Shared from the 12/27/2018 Houston Chronicle eEdition

Driving drunk this weekend? Don’t try it

Prosecutors fret that the upcoming four-day weekend could prove to be an especially deadly one for drunken drivers and innocent motorists alike due to a quirk in the calendar, prosecutors say.

With many workers taking Friday and Monday off, prosecutors with the Harris County District Attorney’s Office say the holiday weekend could cause more drivers to get behind the wheel while intoxicated.

“What we’re dreading is a long and bloody weekend,” First Assistant District Attorney Tom Berg told Wednesday.

Each year, more than 600 people die on roadways throughout the Houston region, many of which are at the hands of intoxicated drivers, according to a recent Houston Chronicle analysis.

That same analysis lists the Houston region as the deadliest for motorists in the country.

“This is an unbelievable crisis that we’re facing,” Vehicular Crimes Division Chief Sean Teare said on Wednesday. “We lead the nation, year-in, year-out in fatalities on our roadways, specifically attributable to DWI. We’re not anywhere near the size of Los Angeles or New York, and we’re not as big as Chicago — and we blow them away every year. It’s inexplicable.”

The upcoming weekend will likely not be any different, Teare said.

“It’s acalendar quirk that could prove to be extraordinarily dangerous and deadly,” Teare said. “You have Friday, Saturday and Sunday leading up to the two days that everyone is off. You’ve got five days of drinking leading up to New Year’s Day.”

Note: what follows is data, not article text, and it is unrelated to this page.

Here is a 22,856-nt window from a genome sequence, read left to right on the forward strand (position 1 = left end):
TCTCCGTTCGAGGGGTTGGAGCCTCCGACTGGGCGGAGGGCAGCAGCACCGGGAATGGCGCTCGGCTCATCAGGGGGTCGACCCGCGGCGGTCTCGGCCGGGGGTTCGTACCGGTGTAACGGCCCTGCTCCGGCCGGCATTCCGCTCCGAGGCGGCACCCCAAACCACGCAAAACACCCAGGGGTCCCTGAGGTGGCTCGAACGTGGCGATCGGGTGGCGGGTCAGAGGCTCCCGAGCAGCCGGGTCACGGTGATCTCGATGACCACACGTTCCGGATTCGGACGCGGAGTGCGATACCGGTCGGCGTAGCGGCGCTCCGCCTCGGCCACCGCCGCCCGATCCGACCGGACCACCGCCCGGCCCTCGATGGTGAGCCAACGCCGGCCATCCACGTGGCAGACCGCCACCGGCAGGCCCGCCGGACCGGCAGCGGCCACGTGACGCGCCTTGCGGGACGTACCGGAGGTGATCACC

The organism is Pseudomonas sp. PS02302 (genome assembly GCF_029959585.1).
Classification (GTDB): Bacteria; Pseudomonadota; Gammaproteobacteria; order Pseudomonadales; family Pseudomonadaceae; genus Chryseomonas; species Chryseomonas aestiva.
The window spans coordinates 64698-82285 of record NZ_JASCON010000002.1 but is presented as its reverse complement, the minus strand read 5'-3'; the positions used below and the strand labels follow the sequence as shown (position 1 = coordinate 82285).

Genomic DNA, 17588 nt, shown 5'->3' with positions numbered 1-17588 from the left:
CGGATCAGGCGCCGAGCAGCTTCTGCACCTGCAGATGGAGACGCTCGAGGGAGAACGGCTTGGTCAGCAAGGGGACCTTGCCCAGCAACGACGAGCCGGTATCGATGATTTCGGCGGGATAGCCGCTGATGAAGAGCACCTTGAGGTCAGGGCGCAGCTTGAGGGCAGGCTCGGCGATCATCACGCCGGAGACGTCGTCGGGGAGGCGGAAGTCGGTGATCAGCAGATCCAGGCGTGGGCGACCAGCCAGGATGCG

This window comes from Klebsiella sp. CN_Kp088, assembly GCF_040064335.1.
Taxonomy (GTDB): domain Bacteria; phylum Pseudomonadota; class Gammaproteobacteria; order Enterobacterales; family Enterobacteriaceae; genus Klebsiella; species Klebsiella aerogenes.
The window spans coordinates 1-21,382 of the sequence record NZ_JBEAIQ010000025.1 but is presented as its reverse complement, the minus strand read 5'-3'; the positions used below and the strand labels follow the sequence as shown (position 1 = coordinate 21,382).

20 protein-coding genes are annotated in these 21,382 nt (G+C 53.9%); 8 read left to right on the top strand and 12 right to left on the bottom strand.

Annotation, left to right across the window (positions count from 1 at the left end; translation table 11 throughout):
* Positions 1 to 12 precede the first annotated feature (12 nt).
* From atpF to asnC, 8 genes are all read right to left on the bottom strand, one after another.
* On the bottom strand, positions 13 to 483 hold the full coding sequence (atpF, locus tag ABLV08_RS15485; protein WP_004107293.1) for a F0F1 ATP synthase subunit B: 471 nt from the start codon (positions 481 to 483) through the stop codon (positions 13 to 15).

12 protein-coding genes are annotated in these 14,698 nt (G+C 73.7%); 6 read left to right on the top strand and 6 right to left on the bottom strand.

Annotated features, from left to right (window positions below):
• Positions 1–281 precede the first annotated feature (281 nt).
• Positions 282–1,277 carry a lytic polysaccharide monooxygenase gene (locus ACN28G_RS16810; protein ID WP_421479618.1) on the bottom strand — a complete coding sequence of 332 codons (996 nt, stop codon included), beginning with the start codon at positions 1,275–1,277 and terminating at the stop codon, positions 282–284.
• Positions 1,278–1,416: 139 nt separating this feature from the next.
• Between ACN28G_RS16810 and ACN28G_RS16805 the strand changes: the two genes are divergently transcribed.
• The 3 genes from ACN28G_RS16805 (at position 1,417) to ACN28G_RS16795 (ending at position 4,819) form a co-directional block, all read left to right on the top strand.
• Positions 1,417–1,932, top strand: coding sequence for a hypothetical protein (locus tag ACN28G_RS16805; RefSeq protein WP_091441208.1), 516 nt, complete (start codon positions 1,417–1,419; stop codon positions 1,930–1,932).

Every law enforcement agency in Harris County — from the Houston Police Department to smaller jurisdictions — is upping the number of officers on the streets to help nab intoxicated drivers.

But the legwork behind the scenes will also be robust, Teare said. Prosecutors, nurses and judges are all going to be on standby to help build a case against suspected drunken drivers.

Once the officers make an arrest, they will perform field sobriety tests and ask suspects to voluntarily give a blood sample to test their blood-alcohol concentration — a standard technique for law enforcement across the region.

If a suspected intoxicated driver refuses to volunteer a blood sample, officers work closely with on-call prosecutors to review probable cause and file for a blood warrant.

Once that warrant is filed, an on-call judge reviews and signs off on it, allowing the on-call nurses to draw blood from the suspect.

Prosecutor Berg urged Houstonians ringing in the new year to have a plan to get home safely, such as hailing a ride-share or taxi.

Law enforcement already has an alternative for those who don’t heed the advice, he said.

“We have a plan for you,” Berg said, “which involves getting evaluated and then probably going to jail.”

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